Preparation at USMMA is unique, to say the least

An image of the U.S. Merchant Marine Academy

An image of the U.S. Merchant Marine Academy helmet.

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Ship out, shape up. Just another requirement on the long to-do list for football players at the U.S. Merchant Marine Academy. Middle linebacker James Cameron is a case in point. The Plainview JFK graduate had 12 months of sea duty over the last two years. In the floating classroom that is required for all midshipmen, there are no standard football-related facilities.

"They called it a gym, all it was was a broken Bowflex and a few free weights,'' he said of the recreation room in the ship's underbelly. "You have to work around that with a lot of jump ropes and push-ups. We try and go out together as football players,you push each other out at sea. On the first ship, I would volunteer to drag the chains around for the cars and the cargo we were carrying. You just have to kind of make do."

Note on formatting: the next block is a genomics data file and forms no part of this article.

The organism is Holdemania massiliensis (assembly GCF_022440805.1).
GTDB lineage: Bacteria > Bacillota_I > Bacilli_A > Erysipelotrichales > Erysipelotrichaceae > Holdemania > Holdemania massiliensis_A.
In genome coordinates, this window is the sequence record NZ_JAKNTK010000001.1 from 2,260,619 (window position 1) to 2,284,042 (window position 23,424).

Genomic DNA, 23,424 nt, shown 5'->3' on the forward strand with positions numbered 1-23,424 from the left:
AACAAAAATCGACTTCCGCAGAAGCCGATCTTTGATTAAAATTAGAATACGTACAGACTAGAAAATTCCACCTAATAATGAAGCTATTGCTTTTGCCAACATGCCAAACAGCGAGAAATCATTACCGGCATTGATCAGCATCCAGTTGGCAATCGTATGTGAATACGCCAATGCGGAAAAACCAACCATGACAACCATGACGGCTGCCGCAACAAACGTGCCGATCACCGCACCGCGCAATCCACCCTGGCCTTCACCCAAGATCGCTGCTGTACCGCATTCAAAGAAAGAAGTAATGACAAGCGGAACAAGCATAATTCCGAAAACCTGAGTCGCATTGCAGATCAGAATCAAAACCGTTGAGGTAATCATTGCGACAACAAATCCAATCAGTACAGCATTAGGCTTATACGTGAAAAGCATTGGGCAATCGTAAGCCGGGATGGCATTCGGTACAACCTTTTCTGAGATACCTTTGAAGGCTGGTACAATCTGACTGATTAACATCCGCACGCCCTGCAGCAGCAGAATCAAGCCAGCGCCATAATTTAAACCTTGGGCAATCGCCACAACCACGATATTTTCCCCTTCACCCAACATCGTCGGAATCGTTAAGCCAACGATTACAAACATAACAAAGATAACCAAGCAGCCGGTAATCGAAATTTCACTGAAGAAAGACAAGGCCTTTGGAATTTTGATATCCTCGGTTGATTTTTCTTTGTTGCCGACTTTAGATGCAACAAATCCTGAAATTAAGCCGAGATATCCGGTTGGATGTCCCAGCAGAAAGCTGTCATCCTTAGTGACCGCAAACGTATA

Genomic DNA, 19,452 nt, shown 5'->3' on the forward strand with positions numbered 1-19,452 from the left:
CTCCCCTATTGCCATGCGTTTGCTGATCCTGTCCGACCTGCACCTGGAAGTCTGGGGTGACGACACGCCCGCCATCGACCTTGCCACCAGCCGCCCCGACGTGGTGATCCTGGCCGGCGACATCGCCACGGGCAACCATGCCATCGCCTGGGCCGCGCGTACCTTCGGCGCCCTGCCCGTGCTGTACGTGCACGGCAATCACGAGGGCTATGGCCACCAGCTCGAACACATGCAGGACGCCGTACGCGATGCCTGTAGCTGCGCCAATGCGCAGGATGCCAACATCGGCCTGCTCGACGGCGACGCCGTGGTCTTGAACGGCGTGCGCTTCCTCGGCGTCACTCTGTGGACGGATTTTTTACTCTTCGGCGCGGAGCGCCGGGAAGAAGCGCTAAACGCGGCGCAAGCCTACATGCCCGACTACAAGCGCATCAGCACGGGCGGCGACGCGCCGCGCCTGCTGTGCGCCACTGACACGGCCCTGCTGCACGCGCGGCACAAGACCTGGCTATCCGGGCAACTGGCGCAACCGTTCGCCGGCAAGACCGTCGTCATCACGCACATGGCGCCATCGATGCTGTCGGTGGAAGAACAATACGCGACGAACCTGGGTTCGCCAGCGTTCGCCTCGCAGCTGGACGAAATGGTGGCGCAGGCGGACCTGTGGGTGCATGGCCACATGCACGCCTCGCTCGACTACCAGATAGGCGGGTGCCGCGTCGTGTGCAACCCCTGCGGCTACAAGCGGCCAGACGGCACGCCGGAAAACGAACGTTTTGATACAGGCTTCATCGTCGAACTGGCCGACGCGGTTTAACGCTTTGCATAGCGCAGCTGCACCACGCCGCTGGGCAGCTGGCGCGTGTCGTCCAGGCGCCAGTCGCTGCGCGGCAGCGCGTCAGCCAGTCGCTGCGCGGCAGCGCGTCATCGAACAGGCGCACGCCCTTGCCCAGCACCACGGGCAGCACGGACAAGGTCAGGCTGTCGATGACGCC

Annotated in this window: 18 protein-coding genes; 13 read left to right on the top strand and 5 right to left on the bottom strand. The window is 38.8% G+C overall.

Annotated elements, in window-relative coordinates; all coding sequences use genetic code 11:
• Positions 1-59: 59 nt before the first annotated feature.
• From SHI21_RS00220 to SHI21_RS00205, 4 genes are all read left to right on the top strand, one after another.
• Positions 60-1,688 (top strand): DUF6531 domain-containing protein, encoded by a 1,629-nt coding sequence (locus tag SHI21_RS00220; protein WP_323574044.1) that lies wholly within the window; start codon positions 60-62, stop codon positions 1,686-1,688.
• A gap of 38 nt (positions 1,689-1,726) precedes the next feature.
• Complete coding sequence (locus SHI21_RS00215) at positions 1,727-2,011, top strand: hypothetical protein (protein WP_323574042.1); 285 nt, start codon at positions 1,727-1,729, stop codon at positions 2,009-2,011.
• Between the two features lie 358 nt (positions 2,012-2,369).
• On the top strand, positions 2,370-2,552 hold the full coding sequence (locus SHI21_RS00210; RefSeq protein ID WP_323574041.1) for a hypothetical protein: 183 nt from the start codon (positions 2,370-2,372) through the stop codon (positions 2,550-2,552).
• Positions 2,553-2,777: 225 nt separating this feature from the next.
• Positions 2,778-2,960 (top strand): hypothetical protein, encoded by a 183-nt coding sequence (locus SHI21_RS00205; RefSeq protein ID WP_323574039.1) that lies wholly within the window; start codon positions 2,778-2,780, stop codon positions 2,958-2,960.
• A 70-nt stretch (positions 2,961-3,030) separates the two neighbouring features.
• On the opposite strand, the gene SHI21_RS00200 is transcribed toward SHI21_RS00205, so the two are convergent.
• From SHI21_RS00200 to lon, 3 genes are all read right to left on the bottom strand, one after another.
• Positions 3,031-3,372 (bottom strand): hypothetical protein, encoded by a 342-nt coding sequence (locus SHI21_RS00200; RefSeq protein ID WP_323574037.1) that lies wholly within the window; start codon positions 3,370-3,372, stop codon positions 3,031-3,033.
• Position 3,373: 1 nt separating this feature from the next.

Becoming a .500 team -- or a bit better -- would be a significant achievement for these busy athletes. "I strongly believe we will be a winning football team this year," Cameron said. "Guys who weren't out at sea put up some impressive numbers in the weight room. We seem all ready to go. Everyone has one mentality, that's winning football games."

If practice seems to drag on for those at more traditional colleges, the USMMA players look forward to the diversion from their stringent academy schedule.

"All the stuff we have to do makes football all that much better for us, makes it kind of an escape from the regimen," Cameron said.

"Coach [Mike] Toop always says when we get through the hedges of the field that all that regimental stuff is gone. It's a relief, you get to go out and play the game you love. I think we appreciate it more here than at other schools that we can play football."

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